Published in 2005
Following the recommendation of the Virginia Transportation Research Council's Pavement Research Advisory Committee, this project was initiated to determine the effectiveness of including subsurface drainage systems in pavements in Virginia. The researchers sought to determine the effectiveness of these systems by conducting a literature review and by comparing the strengths of pavement sections with and without a subsurface drainage layer in a limited field investigation involving two pavement structures in Virginia. The strength of the pavement structure was analyzed using the falling weight deflectometer. The researchers concluded that the drainage layer appears to affect positively the in-situ subgrade resilient modulus and the in-situ structure number. Further, inclusion of a properly constructed drainage layer does not adversely affect the deflection of a pavement and thus does not introduce a weakness into the pavement structure. However, the condition of the outlet pipes appears to be of high importance. The researchers recommend that tests with additional sites be conducted in the spring when the subgrade moisture is expected to be highest; that the Virginia Department of Transportation (VDOT) develop a maintenance program to maintain functioning drainage outlet pipes; and that VDOT continue the practice of constructing subsurface drainage features on high-priority pavements. In 2005, VDOT anticipates spending approximately $45 million on resurfacing interstate and primary roadways. According to the literature review, the average service life of flexible pavements (time between successive rehabilitation efforts) is approximately 9 years. Including subsurface drainage features offers a 4-year extension of service life (a 44% extension). Thus, it can be approximated that the current practice of including subsurface drainage features is saving VDOT approximately $20 million per year. However, the amount of this cost savings may not be fully realized if drainage outlet pipes are blocked or partially blocked. As reported in the literature review, nonfunctioning drains accelerate pavement deterioration and thus may actually shorten the service life of pavement structures.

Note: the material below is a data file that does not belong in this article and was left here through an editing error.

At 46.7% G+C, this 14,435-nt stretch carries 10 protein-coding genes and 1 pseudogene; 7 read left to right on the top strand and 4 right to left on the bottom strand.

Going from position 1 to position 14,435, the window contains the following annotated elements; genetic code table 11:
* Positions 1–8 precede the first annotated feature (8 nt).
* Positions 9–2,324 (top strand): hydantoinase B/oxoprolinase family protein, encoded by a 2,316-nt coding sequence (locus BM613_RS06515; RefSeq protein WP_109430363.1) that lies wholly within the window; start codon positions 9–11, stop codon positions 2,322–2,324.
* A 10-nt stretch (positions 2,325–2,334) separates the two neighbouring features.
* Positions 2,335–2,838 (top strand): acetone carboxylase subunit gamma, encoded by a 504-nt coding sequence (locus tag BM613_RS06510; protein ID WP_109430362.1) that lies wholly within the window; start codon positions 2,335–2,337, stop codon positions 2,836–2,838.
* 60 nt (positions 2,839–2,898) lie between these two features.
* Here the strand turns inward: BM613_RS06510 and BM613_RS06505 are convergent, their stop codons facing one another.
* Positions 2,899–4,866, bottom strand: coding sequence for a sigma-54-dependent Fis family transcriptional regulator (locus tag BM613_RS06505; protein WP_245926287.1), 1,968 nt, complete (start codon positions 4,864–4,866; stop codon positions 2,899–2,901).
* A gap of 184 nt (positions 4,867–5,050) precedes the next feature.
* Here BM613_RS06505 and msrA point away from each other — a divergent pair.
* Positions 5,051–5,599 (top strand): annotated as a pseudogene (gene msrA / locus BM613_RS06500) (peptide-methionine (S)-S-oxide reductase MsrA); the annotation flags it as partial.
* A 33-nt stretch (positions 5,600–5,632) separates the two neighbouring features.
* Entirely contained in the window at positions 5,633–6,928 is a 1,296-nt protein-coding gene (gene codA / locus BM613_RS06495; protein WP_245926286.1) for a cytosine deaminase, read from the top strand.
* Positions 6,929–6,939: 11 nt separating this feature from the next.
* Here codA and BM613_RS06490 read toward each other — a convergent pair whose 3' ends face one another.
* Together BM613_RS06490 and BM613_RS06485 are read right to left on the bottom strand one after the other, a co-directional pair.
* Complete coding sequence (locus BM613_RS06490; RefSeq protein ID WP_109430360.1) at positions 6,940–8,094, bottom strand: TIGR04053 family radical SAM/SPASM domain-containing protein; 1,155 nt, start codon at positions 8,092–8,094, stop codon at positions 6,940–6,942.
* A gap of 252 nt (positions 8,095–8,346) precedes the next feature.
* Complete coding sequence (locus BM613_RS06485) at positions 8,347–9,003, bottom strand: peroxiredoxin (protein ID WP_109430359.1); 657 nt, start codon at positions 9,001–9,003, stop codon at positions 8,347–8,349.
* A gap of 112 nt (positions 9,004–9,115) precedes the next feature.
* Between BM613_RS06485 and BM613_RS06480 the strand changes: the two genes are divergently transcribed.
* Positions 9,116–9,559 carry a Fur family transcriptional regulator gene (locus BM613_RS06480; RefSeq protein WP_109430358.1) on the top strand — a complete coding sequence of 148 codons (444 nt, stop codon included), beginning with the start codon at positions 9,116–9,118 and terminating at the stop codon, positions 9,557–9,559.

Khaled Galal, David W. Mokarem
Last updated: November 29, 2023